Managing DataIds

The group trigger is basically a template, it is not deployed. Only the member triggers are deployed and actively evaluated because only the member triggers are associated with real dataIds on the conditions. The group trigger uses "tokens" for the dataIds and each member, when defined, must provide a map of dataId token replacements.

Using the example above, our group trigger would define a condition using a dataId token, like:

{ type: "threshold",
  dataId: "SystemLoad",
  operator: "GT"
  threshold: "80.0"

When adding a member for a specific CPU, say CPU-1, we’d map the token to the real dataId, something like:

dataIdMap: {

Where "CPU-1_SystemLoad" reflects the actual id associated with system load data sent to alerts for CPU-1.

When updating conditions at the group level it is necessary to supply dataId mappings for all of the existing members because the dataIds may have changed on the new condition set.


There are times when a particular group member may need to managed individually. For example, if a single CPU is of particular concern it may be useful to change the threshold level on just that member. It is possible to orphan a member trigger and manage it independently, while maintaining it’s association with the group trigger. It can be unorphaned at any time, and reset to the group settings.

Data-Driven Group Triggers

Group triggers allow a common definition to be applied to logically similar members. For example, a group trigger could be defined for alerting on CPU SystemLoad and a member trigger would be added for every CPU, each a copy of the group trigger but working against the proper dataId(s) given the CPU instance. When a member is added a map from the group’s [token] dataIds to the members [real] dataIds must be provided. And if updating conditions at the group level a map for each existing member must be provided. This makes sense, and is fine, but it can be tedious, or difficult to supply.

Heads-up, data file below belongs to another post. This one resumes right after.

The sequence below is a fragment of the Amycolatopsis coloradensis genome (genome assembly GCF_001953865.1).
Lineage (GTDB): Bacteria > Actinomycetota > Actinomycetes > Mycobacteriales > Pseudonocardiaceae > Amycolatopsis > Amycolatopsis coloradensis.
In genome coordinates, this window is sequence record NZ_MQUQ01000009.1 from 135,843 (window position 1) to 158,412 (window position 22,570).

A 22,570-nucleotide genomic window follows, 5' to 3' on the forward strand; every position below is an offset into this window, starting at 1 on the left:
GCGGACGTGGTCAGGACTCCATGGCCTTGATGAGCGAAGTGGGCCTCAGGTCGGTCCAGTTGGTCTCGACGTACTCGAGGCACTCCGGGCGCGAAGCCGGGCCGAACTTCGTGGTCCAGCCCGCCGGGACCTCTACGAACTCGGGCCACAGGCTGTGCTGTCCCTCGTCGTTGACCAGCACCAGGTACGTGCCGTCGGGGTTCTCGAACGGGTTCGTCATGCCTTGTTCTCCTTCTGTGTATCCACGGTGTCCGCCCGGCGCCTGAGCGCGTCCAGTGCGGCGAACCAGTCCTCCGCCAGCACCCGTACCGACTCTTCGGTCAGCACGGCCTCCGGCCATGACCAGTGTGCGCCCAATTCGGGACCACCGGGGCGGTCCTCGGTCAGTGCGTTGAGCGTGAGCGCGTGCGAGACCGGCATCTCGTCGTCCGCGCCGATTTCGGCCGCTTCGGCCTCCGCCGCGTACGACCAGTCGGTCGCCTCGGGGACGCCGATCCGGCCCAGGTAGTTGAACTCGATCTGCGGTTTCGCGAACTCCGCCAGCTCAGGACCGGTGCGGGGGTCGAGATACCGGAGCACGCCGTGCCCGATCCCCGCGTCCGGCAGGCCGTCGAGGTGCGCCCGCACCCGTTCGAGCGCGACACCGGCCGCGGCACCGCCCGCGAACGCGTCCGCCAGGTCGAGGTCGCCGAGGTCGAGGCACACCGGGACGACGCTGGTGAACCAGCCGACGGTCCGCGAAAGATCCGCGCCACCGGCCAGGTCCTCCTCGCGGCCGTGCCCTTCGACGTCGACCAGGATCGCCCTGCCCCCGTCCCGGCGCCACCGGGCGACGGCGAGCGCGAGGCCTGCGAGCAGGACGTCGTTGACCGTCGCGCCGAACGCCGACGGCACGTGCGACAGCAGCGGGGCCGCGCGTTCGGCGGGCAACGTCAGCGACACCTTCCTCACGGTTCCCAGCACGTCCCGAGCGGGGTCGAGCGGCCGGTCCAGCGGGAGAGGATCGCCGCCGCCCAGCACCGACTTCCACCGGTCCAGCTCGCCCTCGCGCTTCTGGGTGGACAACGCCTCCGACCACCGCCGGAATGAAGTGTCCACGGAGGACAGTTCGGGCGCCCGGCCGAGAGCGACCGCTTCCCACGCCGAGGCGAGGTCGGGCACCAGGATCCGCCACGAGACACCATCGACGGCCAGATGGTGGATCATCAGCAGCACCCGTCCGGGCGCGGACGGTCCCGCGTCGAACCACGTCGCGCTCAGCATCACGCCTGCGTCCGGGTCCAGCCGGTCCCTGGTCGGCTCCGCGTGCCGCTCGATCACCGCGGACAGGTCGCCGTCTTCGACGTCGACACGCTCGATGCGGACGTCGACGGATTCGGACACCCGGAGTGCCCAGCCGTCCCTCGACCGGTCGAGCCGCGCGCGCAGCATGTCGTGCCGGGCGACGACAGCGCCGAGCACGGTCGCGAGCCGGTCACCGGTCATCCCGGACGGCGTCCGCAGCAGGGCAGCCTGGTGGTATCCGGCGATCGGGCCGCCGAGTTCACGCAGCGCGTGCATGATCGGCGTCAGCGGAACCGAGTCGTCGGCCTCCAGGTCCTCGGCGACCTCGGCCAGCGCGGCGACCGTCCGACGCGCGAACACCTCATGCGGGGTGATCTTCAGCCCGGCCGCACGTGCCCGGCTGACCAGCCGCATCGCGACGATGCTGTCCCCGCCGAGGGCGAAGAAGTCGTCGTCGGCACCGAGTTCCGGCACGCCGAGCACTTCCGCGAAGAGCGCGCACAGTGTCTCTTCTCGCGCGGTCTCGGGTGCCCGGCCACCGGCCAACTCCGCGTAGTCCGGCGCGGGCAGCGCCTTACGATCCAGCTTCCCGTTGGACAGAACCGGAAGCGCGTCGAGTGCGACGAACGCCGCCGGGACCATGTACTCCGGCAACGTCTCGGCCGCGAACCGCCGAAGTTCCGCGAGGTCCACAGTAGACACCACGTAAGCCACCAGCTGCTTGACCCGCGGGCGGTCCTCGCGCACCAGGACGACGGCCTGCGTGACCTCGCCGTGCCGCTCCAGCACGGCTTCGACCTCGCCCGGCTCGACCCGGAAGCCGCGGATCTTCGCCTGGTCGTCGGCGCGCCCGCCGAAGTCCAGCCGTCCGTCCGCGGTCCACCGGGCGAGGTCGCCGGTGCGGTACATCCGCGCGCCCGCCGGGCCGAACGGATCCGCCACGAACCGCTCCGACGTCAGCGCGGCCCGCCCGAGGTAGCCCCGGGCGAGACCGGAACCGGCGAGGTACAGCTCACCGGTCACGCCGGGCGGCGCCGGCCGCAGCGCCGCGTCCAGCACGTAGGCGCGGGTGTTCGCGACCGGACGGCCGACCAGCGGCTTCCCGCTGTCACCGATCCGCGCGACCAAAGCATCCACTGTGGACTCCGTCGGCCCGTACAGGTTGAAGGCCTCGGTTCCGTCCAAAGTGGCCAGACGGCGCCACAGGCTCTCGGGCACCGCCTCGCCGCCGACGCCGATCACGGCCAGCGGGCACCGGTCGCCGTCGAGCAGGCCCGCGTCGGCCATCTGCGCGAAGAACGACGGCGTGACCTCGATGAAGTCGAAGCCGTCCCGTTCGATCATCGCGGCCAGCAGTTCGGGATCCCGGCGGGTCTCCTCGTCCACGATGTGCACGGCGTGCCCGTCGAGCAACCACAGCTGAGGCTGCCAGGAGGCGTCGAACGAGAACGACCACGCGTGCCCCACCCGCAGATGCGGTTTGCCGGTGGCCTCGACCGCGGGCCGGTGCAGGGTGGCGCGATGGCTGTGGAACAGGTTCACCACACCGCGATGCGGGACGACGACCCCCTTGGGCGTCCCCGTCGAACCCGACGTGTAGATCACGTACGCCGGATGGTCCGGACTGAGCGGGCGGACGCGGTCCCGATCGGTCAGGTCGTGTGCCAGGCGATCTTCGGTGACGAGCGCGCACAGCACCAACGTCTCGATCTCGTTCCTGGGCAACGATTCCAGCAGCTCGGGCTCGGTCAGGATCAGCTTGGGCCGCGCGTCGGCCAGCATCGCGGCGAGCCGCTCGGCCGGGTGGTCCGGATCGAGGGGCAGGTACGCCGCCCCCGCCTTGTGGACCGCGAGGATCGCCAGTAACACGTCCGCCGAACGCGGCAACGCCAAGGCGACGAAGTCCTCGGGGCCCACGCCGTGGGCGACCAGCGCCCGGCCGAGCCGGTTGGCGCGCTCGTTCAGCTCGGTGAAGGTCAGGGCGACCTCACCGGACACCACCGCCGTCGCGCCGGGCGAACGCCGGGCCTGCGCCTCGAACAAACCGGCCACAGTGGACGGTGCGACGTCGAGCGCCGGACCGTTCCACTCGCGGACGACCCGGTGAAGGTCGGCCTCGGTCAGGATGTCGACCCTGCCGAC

It’s not uncommon for the member-level dataIds to be a concatenation of id of the source member (e.g. a resourceId, CPU-1, etc) and the group level dataId token (SystemLoad). So you end up with member-level ids like 'CPU-1_SystemLoad' where the "source" is 'CPU-1' and the dataId is 'SystemLoad'.

Data-Driven Group Triggers are able to add member triggers to a group automatically, one for each "source" of the same data. In other words, for a group trigger on CPU SystemLoad, add a member automatically for each source CPU reporting the 'SystemLoad' metric. By reporting data as a combination of source and dataId this should be possible. So, instead of reporting:

Data(id:cpu-1-Load, value:123)

We’d want:

Data(source:cpu-1, id:Load, value:123)